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Municipal equalisation of individual and family care (IFC) – proposed adjustments (2014:20)

Proposed adjustments in the IFC model

The purpose of the municipal equalisation system is to create equal economic conditions for all municipalities and county councils in Sweden so as to enable them to provide all their inhabitants with the same standard of public service. The municipal cost equalisation system is intended to equalise structural cost differences between municipalities and between county councils. Differences which are the result of the service level chosen, efficiency, service quality and levels of user fees are not equalised. One fundamental principle is that municipalities and county councils should not be able to influence grants and fees in the cost equalisation system.

The cost equalisation system for municipalities consists of ten different sub-models for various activities. One of these sub-models is the individual and family care (IFC) model. Statskontoret (The Swedish Agency for Public Management) has been commissioned by the government to review the IFC model. In line with the government's commission, Statskontoret will investigate whether there are alternatives to influenceable variables and, where possible, will propose that such variables be included in the IFC model instead

In all sub-models within the cost equalisation system, a "standard cost" in Swedish kronor per inhabitant is calculated. The standard cost reflects the theoretical calculated cost which the municipalities would have with average service levels, efficiency, service quality and levels of user fees, with consideration instead being given to various external structural conditions. As with the current IFC model, we propose a comprehensive model for calculating the standard cost of IFC.

In the proposed IFC model, four explanatory variables are proposed:

  • the proportion of inhabitants who are unemployed and who do not receive benefits,
  • the proportion of persons born in Sweden (aged 20 to 40) who have low levels of education,
  • the square root of the size of the urban population in the municipality and
  • child poverty (defined as the proportion of children living at an economic standard below 60 per cent of the median income, adjusted for the number of dependents.)

The proposed changes to the IFC model are as follows:

  • The variable proportion of the municipality's population receiving means-tested financial support for a period of more than six months should be removed from the IFC model.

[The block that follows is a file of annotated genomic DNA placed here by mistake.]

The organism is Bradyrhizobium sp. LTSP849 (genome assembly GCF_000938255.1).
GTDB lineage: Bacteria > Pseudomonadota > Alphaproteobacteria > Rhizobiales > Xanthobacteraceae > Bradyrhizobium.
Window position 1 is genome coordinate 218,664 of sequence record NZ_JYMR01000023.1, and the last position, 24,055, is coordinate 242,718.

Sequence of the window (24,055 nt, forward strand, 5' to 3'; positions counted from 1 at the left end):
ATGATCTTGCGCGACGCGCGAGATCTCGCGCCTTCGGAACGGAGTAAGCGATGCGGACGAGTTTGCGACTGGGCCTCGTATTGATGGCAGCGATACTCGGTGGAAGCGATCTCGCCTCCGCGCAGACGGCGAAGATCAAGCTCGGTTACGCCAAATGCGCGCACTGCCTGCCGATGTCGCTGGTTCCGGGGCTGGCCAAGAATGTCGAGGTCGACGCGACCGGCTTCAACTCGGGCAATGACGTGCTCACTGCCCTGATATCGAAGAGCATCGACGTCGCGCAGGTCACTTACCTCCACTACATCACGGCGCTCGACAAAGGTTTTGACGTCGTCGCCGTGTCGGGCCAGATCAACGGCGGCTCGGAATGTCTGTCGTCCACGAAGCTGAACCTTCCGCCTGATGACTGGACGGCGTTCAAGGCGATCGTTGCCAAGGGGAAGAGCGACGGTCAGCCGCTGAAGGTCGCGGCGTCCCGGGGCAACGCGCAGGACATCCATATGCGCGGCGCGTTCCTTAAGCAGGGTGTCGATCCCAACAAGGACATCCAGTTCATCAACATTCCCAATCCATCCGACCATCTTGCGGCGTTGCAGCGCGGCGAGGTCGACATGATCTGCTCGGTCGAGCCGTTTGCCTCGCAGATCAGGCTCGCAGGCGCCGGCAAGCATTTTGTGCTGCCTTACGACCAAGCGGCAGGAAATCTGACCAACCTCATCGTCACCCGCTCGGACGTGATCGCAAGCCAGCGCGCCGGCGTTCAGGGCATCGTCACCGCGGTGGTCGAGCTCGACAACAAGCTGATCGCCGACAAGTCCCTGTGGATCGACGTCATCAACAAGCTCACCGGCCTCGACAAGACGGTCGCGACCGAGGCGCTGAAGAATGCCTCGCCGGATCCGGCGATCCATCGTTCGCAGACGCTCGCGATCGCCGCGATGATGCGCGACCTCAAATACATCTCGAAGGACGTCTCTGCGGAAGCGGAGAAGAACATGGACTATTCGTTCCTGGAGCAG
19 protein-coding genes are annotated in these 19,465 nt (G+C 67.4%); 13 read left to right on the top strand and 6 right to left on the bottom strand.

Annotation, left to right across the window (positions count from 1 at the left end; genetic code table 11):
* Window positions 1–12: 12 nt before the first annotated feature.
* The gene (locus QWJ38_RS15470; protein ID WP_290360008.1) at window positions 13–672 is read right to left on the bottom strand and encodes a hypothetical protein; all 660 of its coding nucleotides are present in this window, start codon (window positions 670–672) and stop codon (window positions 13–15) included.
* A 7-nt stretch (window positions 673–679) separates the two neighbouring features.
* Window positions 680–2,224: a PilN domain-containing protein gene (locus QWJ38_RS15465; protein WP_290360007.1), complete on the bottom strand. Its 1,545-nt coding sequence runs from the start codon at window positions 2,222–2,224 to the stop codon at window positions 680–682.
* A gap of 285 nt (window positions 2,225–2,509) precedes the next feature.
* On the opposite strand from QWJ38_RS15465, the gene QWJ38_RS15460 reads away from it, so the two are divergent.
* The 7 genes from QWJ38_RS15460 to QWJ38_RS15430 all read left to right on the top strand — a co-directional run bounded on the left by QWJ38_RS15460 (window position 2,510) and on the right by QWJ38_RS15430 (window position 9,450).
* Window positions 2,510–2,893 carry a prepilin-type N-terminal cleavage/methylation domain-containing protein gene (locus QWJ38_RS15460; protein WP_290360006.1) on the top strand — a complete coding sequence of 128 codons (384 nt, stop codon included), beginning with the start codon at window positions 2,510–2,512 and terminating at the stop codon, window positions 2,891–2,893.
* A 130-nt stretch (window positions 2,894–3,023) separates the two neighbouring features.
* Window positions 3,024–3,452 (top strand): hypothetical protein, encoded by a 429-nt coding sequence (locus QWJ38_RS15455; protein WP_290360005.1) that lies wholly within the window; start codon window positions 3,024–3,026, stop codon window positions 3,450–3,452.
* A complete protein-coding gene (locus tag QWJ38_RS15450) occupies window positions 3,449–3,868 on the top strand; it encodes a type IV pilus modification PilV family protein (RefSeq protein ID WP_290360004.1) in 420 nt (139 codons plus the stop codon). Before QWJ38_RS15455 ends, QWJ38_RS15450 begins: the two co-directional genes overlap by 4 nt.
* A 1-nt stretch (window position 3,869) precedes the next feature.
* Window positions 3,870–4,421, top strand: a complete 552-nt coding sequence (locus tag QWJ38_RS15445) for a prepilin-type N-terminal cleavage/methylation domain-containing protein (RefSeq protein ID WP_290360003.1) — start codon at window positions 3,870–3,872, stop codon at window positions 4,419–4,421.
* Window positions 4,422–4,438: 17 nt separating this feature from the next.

• The variable proportion of the municipal population living in a block of flats built 1965–1975 should be removed from the IFC model.
  • Child poverty, defined as the proportion of children living in an economic standard below 60 per cent of the median income, is proposed for inclusion in the IFC model. The basis for the calculation of child poverty is adjusted for cross-border commuting. Income from means-tested financial support is not included when calculating the variable for child poverty.

Results of analyses

In its analysis, Statskontoret has examined a large number of factors that are likely to be decisive for the structurally determined need for IFC activities in the municipalities. One aim has been to reduce the risk that municipalities may be able to affect the outcome of the municipal cost equalisation system. The variable "proportion of the municipality's population receiving financial support for a period of more than six months" accounts for the bulk of the municipalities' expenses for means-tested financial support, which leads to a sort of circular connection in the IFC model. The risk also exists that this variable can be influenced by municipal decisions, which in turn may then also affect what level of compensation will be received from the cost equalisation system. Our starting point was thus that the variable should be removed. Without the variable, the other explanatory variables have more mutually distinct, significant and powerful effects in the IFC model.

In our analysis, we have also come to the conclusion that the variable "proportion of the municipal population living in a block of flats built 1965-1975" should be removed from the IFC model, since it proved to be unstable and also underwent variations from year to year that are difficult to explain. By excluding this variable, the IFC model becomes more transparent and operations at Statistics Sweden (SCB) are facilitated.